This morning I heard a sermon that used the life of one of the kings of Judah to illustrate how a good start doesn't rule out a bad end. That a good start could just be riding on the coattails of another's faith. The speaker said that there are those who preach "once saved always saved" and those who preach that salvation is something that can be lost. He said that both groups have in common the way to know if you are saved are not is whether or not you are abiding in Christ, as evidenced by the fruit of your life. What fruit? The fruit of living rightly and obeying God's commands. What commands?
Jesus gave many commands during his ministry, as recorded in the four gospels (here's one attempt at a list), and the apostles amplified that in the Epistles.
It's rather overwhelming, but things get simpler again when I remember Christ said that the Law and Prophets hang on two commands: to Love God with all our heart soul mind and strength and to love our neighbor as our self.
But what does that look like? How do we love God? Again and again in the New Testament, love of God is equated with keeping commandments. Here are just a few verses:
John 14:15 If you love Me, you will keep My commandments.
John 14:21 He who has My commandments and keeps them is the one who loves Me; and he who loves Me will be loved by My Father, and I will love him and will disclose Myself to him.
John 15:10 If you keep My commandments, you will abide in My love; just as I have kept My Father’s commandments and abide in His love.
1 John 5:3 For this is the love of God, that we keep His commandments; and His commandments are not burdensome.
2 John 1:6 And this is love, that we walk according to His commandments. This is the commandment, just as you have heard from the beginning, that you should walk in it.
His commandments are not burdensome, it says. But reading each command in this list, I saw only how short I fall of truly keeping them.
My walk with Christ is hindered by distractions, worries, love of the world and its pleasures and entertainments. I say I have no time for Bible study or prayer but spend HOURS and HOURS wasting time online or watching TV. Rather than loving others, I navel gaze and often can't see beyond my own nose. I hold grudges, I seek revenge (albeit in petty passive aggressive ways), I am angry, jealous, and selfish. Rather than making disciples, I shrink from sharing my faith.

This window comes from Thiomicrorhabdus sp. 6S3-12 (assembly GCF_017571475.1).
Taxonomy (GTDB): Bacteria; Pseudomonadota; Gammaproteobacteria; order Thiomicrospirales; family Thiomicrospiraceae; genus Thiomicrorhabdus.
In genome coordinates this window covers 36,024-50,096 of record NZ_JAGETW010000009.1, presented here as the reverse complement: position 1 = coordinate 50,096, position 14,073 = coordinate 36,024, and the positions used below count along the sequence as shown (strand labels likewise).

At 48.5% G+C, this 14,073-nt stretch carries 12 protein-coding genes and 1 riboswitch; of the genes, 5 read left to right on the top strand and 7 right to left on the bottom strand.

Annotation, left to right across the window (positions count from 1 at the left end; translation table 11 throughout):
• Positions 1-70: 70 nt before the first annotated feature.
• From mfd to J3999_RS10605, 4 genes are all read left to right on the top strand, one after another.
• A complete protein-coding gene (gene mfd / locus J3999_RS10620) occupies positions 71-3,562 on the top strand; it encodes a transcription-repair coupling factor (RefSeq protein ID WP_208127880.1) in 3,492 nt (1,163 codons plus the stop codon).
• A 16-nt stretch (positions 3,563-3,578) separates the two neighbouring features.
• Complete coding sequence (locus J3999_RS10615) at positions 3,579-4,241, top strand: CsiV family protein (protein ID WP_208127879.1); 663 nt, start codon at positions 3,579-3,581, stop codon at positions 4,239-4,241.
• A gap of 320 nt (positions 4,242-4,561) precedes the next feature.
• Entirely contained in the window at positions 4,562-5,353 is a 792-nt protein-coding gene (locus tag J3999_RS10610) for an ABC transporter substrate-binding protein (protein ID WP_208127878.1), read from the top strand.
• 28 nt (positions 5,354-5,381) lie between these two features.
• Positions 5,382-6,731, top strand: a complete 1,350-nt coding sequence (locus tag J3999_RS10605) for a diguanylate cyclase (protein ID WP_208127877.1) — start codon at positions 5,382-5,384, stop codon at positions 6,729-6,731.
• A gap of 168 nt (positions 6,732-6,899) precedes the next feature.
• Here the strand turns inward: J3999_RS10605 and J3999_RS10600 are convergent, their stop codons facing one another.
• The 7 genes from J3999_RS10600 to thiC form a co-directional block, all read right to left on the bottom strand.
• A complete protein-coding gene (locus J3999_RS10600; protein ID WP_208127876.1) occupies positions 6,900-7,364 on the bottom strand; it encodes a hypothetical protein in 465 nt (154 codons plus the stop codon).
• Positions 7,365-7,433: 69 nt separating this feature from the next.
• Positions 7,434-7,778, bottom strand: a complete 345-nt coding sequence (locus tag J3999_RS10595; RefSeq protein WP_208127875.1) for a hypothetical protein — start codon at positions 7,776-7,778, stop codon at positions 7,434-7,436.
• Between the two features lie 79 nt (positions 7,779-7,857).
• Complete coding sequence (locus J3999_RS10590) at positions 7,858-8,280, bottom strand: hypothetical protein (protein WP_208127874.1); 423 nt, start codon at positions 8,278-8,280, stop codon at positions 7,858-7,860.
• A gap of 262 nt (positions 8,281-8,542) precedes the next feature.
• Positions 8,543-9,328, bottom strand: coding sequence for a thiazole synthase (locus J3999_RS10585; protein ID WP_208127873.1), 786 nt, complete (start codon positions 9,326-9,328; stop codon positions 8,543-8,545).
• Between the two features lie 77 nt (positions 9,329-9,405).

The more I read, the more burdened I felt. Not only do I not keep these commands, but I saw that it was impossible to do any better than I have been doing. That was just the New Testament commands. There are those who say I should be attempting to keep the Old Testament feasts and dietary laws as well, and there I'm really sunk.
No matter what standard is used, the bottom line is that I am not perfect as my Heavenly Father is perfect.
No one is, you may rush to say. Don't be so hard on yourself, Pio. Don't forget about grace.
Yes, there is grace. But I wonder if it is cheap grace to dismiss these failings as something everyone does? So it's OK, and I don't need to change because there's grace?
Then I began to wonder, when I become a fruit inspector and scramble to think of ways I could possibly measure up to the standard, am I abiding in Christ or relying on my works for salvation?
In the midst of the list of commands, this jumped out at me:
Matthew 9:13 But go ye and learn what that meaneth, I will have mercy, and not sacrifice: for I am not come to call the righteous, but sinners to repentance.I'm not righteous, we've established that. Repentance means to agree with God about my law breaking and mistakes and admit I can't save myself and turn to Christ as my only hope not only of heaven but of having the fruit of obedience and right living in my life.
But I still felt uneasy and burdened until I read 1 John 3:18-24:
18 Little children, let us not love with word or with tongue, but in deed and truth. 19 We will know by this that we are of the truth, and will assure our heart before Him 20 in whatever our heart condemns us; for God is greater than our heart and knows all things. 21 Beloved, if our heart does not condemn us, we have confidence before God; 22 and whatever we ask we receive from Him, because we keep His commandments and do the things that are pleasing in His sight.
23 This is His commandment, that we believe in the name of His Son Jesus Christ, and love one another, just as He commanded us. 24 The one who keeps His commandments abides in Him, and He in him. We know by this that He abides in us, by the Spirit whom He has given us.That was New American Standard, but I also read it over again in each of the translations available on Bible Gateway. The Message translation of verses 18-20 particularly comforted me (emphasis mine):
18-20My dear children, let's not just talk about love; let's practice real love. This is the only way we'll know we're living truly, living in God's reality. It's also the way to shut down debilitating self-criticism, even when there is something to it. For God is greater than our worried hearts and knows more about us than we do ourselves.The truth is, my heart does condemn me. I know I am broken and my only hope is in continually throwing myself at God's mercy. But what a blessed hope that is! It is only then that the Spirit works IN me to produce the fruit. The branch on the vine doesn't strain really hard to pop out a puny cluster of fruit. The sap flows through and naturally grows out into fruit.
I do see the Spirit at work in me, which is all the assurance I need that I do abide in Christ and He in me.
He's still working because I'm not finished yet. I'm still that work in progress, that pearl in an oyster.